♦ In an interview with Newsweek magazine, Jim Caviezel spoke about a few of the difficulties he experienced while filming. This included being accidentally whipped twice, which has left a 14-inch scar on his back. Caviezel also admitted he was struck by lightning while filming the Sermon on the Mount and during the crucifixion, experienced hypothermia during the dead of winter in Italy.

Nominations, Awards & Other Accolades


 


 

Weird S*** Wednesday: Ancient Egyptian Statue Moves

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Update:
Moving Statue Mystery Solved

An ancient Egyptian statue appears to have started moving on its own, much to the amazement of scientists and museum curators. The statue of Neb-Senu, believed to date to 1800 B.C., is housed in the Manchester Museum in England, at least for now. But, if the statue keeps moving, there’s no telling where it will end up. “I noticed one day that it had turned around,” museum curator Campbell Price told the Manchester Evening News. “I thought it was strange because it is in a case and I am the only one who has a key. I put it back but, then, the next day, it had moved again […]. We set up a time-lapse video and, although the naked eye can’t see it, you can clearly see it rotate.”

Neb-Senu Image One
Image Credit: Manchester Museum

The [10in. (25cm)] statue was acquired by the museum in 1933, according to the New York Daily News. The video clearly shows the artifact slowly turning counterclockwise during the day but, remaining stationary at night. This daytime movement led British physicist Brian Cox to believe the statue’s movement is due to the vibration created by museum visitors’ footsteps. “Brian thinks it’s differential friction, where two surfaces, the stone of the statuette and glass shelf it is on, cause a subtle vibration, which is making the statuette turn […]. But, it has been on those surfaces since we have had it and it has never moved before […]. And, why would it go around in a perfect circle?” said Price.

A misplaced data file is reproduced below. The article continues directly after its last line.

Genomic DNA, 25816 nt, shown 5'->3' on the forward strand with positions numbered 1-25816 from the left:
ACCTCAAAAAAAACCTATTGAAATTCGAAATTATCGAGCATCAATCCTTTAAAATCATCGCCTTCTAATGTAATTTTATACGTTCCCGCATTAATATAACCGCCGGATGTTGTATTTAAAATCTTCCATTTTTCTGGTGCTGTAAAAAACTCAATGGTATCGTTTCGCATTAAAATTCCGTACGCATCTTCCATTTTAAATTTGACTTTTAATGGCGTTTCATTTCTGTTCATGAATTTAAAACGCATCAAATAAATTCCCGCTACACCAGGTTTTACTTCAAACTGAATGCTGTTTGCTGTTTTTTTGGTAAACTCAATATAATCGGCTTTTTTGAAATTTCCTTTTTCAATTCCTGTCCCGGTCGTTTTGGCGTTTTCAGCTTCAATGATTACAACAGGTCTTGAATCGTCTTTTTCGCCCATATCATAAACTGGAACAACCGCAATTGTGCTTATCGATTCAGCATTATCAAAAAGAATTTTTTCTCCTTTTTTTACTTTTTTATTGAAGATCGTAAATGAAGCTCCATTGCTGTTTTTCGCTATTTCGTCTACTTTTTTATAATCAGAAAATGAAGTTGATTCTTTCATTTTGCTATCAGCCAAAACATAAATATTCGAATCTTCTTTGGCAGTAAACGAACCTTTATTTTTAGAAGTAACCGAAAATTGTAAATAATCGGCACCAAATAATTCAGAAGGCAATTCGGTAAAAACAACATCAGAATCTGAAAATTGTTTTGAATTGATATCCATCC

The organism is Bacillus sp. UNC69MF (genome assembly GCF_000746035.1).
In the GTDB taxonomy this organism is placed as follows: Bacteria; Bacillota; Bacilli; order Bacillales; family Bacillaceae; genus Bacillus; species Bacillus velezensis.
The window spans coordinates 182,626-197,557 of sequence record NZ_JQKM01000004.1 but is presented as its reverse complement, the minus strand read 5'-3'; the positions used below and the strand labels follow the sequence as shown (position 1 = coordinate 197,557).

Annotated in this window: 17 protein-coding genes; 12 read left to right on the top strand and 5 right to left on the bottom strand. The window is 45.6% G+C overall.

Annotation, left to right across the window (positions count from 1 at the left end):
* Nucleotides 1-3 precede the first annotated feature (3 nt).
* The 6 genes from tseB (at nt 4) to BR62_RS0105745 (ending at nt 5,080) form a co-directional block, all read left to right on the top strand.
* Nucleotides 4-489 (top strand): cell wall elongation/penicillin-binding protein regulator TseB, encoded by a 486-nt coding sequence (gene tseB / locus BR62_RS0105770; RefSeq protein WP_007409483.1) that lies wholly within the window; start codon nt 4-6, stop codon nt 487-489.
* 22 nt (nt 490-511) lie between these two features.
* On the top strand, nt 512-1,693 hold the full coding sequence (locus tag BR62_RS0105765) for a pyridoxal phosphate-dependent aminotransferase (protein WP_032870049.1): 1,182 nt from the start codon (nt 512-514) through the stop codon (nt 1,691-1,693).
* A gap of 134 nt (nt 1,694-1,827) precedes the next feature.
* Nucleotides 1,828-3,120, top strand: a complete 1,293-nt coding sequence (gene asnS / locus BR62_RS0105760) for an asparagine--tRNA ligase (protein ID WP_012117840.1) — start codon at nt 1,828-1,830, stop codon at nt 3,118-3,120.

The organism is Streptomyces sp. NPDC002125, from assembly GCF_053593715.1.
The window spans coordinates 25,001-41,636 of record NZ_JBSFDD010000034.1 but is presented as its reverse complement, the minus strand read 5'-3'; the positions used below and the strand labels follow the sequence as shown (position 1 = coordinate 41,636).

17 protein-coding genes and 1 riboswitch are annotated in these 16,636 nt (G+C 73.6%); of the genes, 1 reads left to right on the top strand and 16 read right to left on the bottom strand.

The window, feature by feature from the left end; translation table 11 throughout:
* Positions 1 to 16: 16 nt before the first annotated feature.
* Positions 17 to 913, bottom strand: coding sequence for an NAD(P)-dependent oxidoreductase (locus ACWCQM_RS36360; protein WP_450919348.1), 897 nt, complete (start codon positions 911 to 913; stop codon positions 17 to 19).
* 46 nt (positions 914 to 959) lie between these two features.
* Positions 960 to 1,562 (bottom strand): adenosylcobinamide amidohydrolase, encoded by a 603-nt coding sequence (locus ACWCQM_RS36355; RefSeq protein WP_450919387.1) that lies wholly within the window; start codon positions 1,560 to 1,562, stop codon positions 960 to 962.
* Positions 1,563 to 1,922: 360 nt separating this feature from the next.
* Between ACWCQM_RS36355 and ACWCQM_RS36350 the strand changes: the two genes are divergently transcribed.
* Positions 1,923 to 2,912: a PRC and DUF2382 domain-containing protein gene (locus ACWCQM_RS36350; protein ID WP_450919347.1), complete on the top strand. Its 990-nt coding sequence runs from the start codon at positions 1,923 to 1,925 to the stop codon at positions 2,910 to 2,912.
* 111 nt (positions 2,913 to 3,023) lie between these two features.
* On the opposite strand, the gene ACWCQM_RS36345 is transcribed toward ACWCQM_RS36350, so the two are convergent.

On his blog, Price […] speculates that the statue “was carved of steatite and, then, fired [which] may imply that it is now vulnerable to magnetic forces.” Steatite, also known as soapstone, is a soft stone often used for carving. Oddly, the statue turns 180 degrees to face [backwards], then turns no more. This led some observers to wonder if the statue moves to show visitors the inscription on its back which asks for sacrificial offerings consisting of bread, beer, oxen and fowl.

Neb Senu Image Two
Photo Credit: Cavendish Press &
Stories My Mummy Told Me

None of the proposed explanations satisfies Price. “It would be great if someone could solve the mystery,” he said. But, Paul Doherty (d. 2017), senior scientist at the Exploratorium in San Francisco, believes the statue’s movement isn’t caused by any supernatural force but, by something quite ordinary…vibrational, stick-slip friction, sometimes called stick-slip vibration. As Doherty told LiveScience, “[If] the glass shelf, on which the statue rests, vibrates even slightly, […] the vibrating glass moves the statue in the same direction, […] causing it to turn around.” An everyday example can occur when someone uses an electric blender on a kitchen countertop […]. The vibration of the blender can cause a nearby coffee cup to walk across the countertop.

But, why would the statue stop moving after turning 180 degrees? Doherty believes the statue stops turning because it’s asymmetrically weighted […]. “One side of the statue has more weight than the other side,” [Doherty said]. After turning around on the shelf, the statue’s uneven bottom reaches a more stable position and stops turning. Besides the footsteps of passing museum visitors, the source of the stick-slip vibration “…could be some trolley that goes by during the day or a train that passes during the day,” Doherty said.

Marc Lallanilla
LiveScience
June 24, 2013